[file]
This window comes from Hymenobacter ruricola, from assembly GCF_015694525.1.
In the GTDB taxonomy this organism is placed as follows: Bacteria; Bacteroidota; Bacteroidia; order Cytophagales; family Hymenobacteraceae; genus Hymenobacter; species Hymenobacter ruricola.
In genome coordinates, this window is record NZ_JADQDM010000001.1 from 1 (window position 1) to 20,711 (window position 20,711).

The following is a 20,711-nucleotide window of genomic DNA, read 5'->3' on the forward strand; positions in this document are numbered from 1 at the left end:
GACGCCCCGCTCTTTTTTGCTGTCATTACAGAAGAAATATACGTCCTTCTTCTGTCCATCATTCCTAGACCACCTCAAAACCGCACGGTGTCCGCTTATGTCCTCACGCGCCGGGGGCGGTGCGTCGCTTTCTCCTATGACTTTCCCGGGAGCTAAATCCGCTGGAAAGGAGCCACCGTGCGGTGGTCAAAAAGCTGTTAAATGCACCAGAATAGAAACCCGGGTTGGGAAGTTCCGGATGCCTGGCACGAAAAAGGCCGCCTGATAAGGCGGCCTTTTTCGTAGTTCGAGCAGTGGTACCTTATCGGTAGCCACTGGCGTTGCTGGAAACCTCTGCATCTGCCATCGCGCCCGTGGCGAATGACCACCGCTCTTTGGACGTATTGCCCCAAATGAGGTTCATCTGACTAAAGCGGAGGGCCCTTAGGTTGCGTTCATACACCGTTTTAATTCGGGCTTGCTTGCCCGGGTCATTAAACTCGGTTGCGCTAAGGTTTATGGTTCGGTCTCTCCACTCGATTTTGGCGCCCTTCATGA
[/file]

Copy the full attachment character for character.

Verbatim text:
This window comes from Hymenobacter ruricola, from assembly GCF_015694525.1.
In the GTDB taxonomy this organism is placed as follows: Bacteria; Bacteroidota; Bacteroidia; order Cytophagales; family Hymenobacteraceae; genus Hymenobacter; species Hymenobacter ruricola.
In genome coordinates, this window is record NZ_JADQDM010000001.1 from 1 (window position 1) to 20,711 (window position 20,711).

The following is a 20,711-nucleotide window of genomic DNA, read 5'->3' on the forward strand; positions in this document are numbered from 1 at the left end:
GACGCCCCGCTCTTTTTTGCTGTCATTACAGAAGAAATATACGTCCTTCTTCTGTCCATCATTCCTAGACCACCTCAAAACCGCACGGTGTCCGCTTATGTCCTCACGCGCCGGGGGCGGTGCGTCGCTTTCTCCTATGACTTTCCCGGGAGCTAAATCCGCTGGAAAGGAGCCACCGTGCGGTGGTCAAAAAGCTGTTAAATGCACCAGAATAGAAACCCGGGTTGGGAAGTTCCGGATGCCTGGCACGAAAAAGGCCGCCTGATAAGGCGGCCTTTTTCGTAGTTCGAGCAGTGGTACCTTATCGGTAGCCACTGGCGTTGCTGGAAACCTCTGCATCTGCCATCGCGCCCGTGGCGAATGACCACCGCTCTTTGGACGTATTGCCCCAAATGAGGTTCATCTGACTAAAGCGGAGGGCCCTTAGGTTGCGTTCATACACCGTTTTAATTCGGGCTTGCTTGCCCGGGTCATTAAACTCGGTTGCGCTAAGGTTTATGGTTCGGTCTCTCCACTCGATTTTGGCGCCCTTCATGA